How does salt spray affect plant growth? Salt water is hypertonic for most plant cells. The salt in the salt spray will cause water to be drawn out of the plant cells causing the cells to shrink and die. The higher the concentration of salt, the faster the plant dies. This could cause the tree to be stunted as their canopy dies back from the salt spray or they could grow asymmetrically with the oceanside of the trees dying back and the side furthest from the ocean continuing to grow. Some plants growing near the ocean are actually adapted to the salt spray and can tolerate these conditions better than other plants. Bayberry is an example of this type of plant.
There are less than 3 documented occurrences of this natural community type in New York State. It is predicted that there is the potential for possibly less than 100 total occurrences many of which would be very small in size (acreage) with the total acreage predicted to be less than 400. This maritime forest community is restricted in range to the coastal area of New York on Long Island. The potential habitat of this community is also restricted to areas directly affected by maritime processes, e.g., salt spray and winds. These areas in New York continue to be under significant threat from housing development.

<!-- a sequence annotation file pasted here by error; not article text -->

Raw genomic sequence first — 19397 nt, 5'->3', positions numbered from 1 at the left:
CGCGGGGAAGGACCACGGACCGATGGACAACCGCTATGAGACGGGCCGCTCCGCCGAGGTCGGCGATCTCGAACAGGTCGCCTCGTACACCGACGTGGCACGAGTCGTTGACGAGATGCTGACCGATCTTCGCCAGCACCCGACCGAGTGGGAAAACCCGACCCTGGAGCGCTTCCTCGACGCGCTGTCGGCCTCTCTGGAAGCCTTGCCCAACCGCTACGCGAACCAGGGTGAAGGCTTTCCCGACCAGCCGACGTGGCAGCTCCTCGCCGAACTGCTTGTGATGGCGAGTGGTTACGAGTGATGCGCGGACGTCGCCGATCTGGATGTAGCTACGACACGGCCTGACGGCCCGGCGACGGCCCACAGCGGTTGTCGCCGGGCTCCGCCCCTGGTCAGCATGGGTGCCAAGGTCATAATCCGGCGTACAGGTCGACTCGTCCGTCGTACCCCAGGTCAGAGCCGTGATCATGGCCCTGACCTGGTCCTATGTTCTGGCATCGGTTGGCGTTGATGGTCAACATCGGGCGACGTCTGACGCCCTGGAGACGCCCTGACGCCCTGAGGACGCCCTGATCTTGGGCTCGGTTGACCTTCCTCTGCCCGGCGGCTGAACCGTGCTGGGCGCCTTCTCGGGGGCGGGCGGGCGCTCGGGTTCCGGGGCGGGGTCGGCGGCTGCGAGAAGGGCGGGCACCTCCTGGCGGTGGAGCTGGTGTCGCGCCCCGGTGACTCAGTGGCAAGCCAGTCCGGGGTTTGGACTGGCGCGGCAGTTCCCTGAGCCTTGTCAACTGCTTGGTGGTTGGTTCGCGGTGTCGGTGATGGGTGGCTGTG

The acreage, extent, and condition of successional maritime forests in New York is probably stable due to the dynamic nature of successional forests in general. As farmland is abandoned or after a mature forest is burned, there will be an increase in the acreage of these successional forest types. Succession would lead to other types of maritime forests however the natural process of salt spray would maintain the community as it is. Large catastrophic events such as storms or human disturbance such as burning or clearing would revert the area back to an earlier successional type. This is a large, intact, slowly succeeding forest, recovering well from historical clearings and with good diversity of successional stages and only minor disturbances. The community is in a landscape relatively large and intact for the coastal region.
The numbers and acreage of successional maritime forests in New York has probably declined over the long-term. These declines were due to the settlement of the area and the subsequent loss of forests due to agricultural, residential and commercial development.